Critical Shortfalls Present Within Cybersecurity Risk Management Programs

Critical Shortfalls Present Within Cybersecurity Risk Management Programs

For companies developing or reinvigorating their cybersecurity risk management programs, it’s vital to remember that security threats are a cruel reality, and implementing proper controls to mitigate risks ahead of time is the only way to successfully prevent the harmful effects of such risks.

As was recently discussed during our Achieving Cybersecurity Readiness in 2018 webinar, there are a number of critical shortfalls that organizations often make when attempting to mitigate cybersecurity threats, including those noted below.

Lack of awareness regarding the data your company possesses – or its value

It’s essentially impossible to mitigate risk across an organization without a proper understanding of what data and information at said organization requires safeguarding. Yet time and again, companies fail to properly identify the information in its possession and understanding how its value might translate in the hands of an external hacker or internal threat. Regardless of an organization’s size or industry, the data in its possession often holds an intrinsic – if not glaringly monetary – value. But without a proper assessment of what that data is, where it’s located/stored and who has access to it, companies cannot effectively protect it. Completing a thorough data inventory is necessary before implementing comprehensive cyber controls.

Lack of proper and/or regular employee cybersecurity training

With cybersecurity threats often extending beyond the confines of technology systems and targeting individuals, it’s more important than ever that employees understand potential risks and the role they play in mitigating those risks. Alas, companies often fail to implement proper cybersecurity training programs to educate employees on these risks. At the very least, companies should institute annual information security awareness training to ensure that employees are well-informed of potential cyber threats as well as gain an understanding of the company’s own policies and procedures related to security.

But annual training is often not enough. Organizations – particularly those who’ve faced cyber threats in the past or manage infinite amounts of sensitive information – should also consider recurring training initiatives to keep employees current on threats. Simulated phishing exercises, for example, are effective ways to engage employees in the detection and prevention of email threats as part of their regular workday.

Lack of remediation of cybersecurity issues/gaps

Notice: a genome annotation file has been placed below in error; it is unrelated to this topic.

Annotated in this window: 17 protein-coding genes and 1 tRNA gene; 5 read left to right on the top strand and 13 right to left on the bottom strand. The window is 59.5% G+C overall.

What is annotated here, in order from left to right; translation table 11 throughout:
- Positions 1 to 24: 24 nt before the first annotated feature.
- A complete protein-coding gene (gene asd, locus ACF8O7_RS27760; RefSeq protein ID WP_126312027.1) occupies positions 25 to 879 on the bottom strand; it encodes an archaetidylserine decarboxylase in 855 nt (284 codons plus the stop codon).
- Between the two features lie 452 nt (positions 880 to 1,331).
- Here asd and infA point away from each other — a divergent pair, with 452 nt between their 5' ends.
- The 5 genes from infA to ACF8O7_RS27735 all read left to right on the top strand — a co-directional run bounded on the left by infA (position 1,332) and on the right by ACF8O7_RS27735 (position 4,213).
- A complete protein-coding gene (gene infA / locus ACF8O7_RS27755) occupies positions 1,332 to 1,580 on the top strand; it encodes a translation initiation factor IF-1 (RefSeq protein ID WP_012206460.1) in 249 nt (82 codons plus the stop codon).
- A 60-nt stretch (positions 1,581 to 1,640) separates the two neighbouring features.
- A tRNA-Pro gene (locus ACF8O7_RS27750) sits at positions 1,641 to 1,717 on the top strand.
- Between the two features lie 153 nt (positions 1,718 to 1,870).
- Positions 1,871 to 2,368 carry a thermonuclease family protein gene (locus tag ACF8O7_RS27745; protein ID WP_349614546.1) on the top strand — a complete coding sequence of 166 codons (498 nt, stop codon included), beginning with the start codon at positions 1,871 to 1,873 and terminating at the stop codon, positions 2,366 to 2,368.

If your company has completed a cybersecurity risk assessment or gap analysis, you’re on the right track to an effective risk management program. But assuming gaps were identified during the process, which is likely the case, have you actually remediated the issues? Unfortunately, many companies take the first step and properly assess their programs but then fail to implement solutions that address problem areas. Whether it’s due to a shrinking budget, resource limitations or some other reason, this misstep is precisely what cyber hackers will take advantage of. It’s understandable if some of the reasons above (re: budget, resources, etc.) play a factor in immediate remediation of all critical issues, but companies only increase their cybersecurity risk by failing to address known security gaps. Consider staggering remediation to first focus on core and critical issues, with minor gaps addressed over the course of a period of time.

Lack of recovery planning procedures, notably for areas that extend beyond technology

They say acceptance is the first step – so recognizing there is potential for a cybersecurity threat to impact your business is important. But preparations are also critical, and they should extend far beyond technology. Most businesses today have disaster recovery plans to address a potential system outage and account for data retention in the event of a disaster. Many even have procedures in place for business continuity, which address steps employees should take in the event of an incident. In most cases, however, organizations fail to prepare for how else their businesses may be impacted by a cybersecurity incident – for example, on a legal level as well as reputationally. In the event your business suffers a breach, it will be nearly impossible to overcome the fallout if these areas aren’t considered ahead of time. Having a strong marketing plan in place and working with legal counsel to ensure liabilities have been considered will be imperative to ensuring your business survives impact.

For more insight on cybersecurity shortfalls as well as proactive guidance for cybersecurity risk management programs, listen to our full webinar replay by clicking here.

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Michelle Mackey
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